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...of religion for our purpose; and just what it is can easily be brought out by comparing the mind of an abstractly conceived Christian with that of a moralist similarly conceived.
A life is manly, stoical, moral, or philosophical, we say, in proportion as it is less swayed by paltry personal considerations and more by objective ends that call for energy, even though that energy bring personal loss and pain. This is the good side of war, in so far as it calls for "volunteers." AndFor morality life is a war, and the service of the highest is a sort of cosmic patriotism which also calls for volunteers.Even a sick man, unable to be militant outwardly, can carry on the moral warfare. He can willfully turn his attention away from his own future, whether in this world or the next. He can train himself to indifference to his present drawbacks and immerse himself in whatever objective interests still remain accessible. He can follow public news, and sympathize with other people's affairs. He can cultivate cheerful manners, and be silent about his miseries. He can contemplate whatever... James, William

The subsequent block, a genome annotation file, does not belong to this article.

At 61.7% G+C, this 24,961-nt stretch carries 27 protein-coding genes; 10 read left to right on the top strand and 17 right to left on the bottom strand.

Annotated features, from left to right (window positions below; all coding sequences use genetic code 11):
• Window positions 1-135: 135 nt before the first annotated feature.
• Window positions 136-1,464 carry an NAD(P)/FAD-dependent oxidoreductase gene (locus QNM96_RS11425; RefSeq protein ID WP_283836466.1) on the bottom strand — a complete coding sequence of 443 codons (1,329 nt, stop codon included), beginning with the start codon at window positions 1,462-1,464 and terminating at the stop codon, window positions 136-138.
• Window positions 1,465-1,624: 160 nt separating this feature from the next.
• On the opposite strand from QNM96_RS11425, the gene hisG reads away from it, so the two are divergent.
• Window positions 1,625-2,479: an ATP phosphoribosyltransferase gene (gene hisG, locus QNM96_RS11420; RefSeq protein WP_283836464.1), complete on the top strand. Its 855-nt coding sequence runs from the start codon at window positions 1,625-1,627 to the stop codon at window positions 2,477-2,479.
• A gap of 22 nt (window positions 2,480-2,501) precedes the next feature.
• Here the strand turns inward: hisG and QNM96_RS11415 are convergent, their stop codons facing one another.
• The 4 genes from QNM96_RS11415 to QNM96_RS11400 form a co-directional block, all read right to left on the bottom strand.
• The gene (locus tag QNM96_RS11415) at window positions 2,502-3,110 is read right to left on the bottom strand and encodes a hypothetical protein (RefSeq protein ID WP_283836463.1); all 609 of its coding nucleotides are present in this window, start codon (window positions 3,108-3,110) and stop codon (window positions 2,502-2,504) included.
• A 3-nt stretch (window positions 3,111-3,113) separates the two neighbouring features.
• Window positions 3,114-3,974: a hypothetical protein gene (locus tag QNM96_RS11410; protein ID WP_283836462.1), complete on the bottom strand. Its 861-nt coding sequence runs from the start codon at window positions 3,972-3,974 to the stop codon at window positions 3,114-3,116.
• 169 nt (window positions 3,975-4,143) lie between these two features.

Excerpt from Varieties of Religious Experience, a Study in Human Nature · This quote is about morality · Search on Google Books to find all references and sources for this quotation.
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